"Unfortunately, in practice there can be such interactions with countries in which extradition is not always enforced. In this case, the country is Israel. Over the entire period of [Ukraine’s] independence, this country has extradited only one citizen to us. The Security Service [of Ukraine] prepared all of the materials on Melnychenko’s extradition and agreed on them with the Prosecutor General’s Office, but Israel has set new demands for our investigators on the collection of the documents necessary for his extradition. This work was suspended suddenly, and the extradition did not happen," he said in an exclusive interview to Interfax-Ukraine, when asked whether Melnychenko could be extradited to Ukraine.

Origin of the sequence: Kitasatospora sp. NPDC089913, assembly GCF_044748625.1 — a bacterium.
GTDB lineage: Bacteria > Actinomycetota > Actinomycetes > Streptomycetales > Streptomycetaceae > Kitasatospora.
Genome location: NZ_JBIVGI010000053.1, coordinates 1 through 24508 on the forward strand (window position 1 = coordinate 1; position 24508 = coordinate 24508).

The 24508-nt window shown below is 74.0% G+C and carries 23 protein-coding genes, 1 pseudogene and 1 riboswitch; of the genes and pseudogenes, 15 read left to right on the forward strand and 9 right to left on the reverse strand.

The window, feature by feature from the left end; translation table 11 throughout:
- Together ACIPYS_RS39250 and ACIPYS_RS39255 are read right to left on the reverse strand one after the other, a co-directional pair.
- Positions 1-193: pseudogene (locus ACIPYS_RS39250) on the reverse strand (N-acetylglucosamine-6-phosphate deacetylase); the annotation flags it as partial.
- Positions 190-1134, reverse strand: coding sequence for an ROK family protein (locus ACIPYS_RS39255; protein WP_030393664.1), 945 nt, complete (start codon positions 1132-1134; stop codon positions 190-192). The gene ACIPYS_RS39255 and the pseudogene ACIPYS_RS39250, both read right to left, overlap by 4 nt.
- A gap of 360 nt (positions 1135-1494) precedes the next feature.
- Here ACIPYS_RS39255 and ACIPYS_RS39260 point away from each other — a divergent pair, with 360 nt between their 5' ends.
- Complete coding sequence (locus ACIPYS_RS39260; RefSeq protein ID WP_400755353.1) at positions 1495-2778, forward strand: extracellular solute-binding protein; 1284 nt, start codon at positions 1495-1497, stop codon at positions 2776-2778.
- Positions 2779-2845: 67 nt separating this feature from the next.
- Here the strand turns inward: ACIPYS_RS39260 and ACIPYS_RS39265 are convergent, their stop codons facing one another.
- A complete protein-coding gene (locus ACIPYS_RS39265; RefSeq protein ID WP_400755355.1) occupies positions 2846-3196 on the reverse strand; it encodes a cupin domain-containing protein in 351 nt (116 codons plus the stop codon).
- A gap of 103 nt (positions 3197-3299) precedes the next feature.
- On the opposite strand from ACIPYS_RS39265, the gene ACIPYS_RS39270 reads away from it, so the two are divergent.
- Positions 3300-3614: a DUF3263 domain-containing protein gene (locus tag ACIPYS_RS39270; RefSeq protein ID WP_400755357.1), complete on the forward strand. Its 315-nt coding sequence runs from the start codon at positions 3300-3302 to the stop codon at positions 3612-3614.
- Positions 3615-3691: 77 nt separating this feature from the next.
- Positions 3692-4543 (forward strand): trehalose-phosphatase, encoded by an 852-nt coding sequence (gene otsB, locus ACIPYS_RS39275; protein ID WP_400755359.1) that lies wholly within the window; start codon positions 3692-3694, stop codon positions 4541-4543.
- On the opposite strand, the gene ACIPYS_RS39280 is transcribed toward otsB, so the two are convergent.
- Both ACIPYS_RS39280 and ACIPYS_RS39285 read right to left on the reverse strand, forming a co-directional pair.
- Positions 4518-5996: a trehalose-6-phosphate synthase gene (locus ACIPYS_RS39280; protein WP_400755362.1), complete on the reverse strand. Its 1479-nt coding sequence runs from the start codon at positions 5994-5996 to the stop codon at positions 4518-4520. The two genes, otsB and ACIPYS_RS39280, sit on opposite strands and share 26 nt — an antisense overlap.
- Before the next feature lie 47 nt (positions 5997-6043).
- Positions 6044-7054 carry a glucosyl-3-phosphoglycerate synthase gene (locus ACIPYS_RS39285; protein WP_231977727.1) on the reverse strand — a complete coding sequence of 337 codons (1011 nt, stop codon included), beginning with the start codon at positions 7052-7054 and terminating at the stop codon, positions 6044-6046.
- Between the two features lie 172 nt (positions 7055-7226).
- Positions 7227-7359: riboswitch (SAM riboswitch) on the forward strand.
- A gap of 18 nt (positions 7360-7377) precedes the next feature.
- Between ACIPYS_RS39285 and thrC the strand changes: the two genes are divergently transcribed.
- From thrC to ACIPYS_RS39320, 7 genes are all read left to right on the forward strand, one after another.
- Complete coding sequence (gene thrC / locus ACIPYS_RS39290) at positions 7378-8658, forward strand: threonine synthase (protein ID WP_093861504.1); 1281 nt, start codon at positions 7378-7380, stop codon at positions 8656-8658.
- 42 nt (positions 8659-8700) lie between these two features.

As reported, journalist Georgy Gongadze went missing in Kyiv on Sept.16, 2000. A decapitated corpse was found in a forest outside of Kyiv in November 2000, and experts concluded later that it could have been Gongadze’s. Remains of a skull were found in the Kyiv region in 2009, and the Prosecutor General’s Office later declared it was the journalist’s.
In November 2000, Melnychenko published audio recordings allegedly made in the office of President Leonid Kuchma. The recordings implicated Kuchma and several other high-ranking officials in putting pressure on journalists, parliamentary deputies and judges over Gongadze’s murder.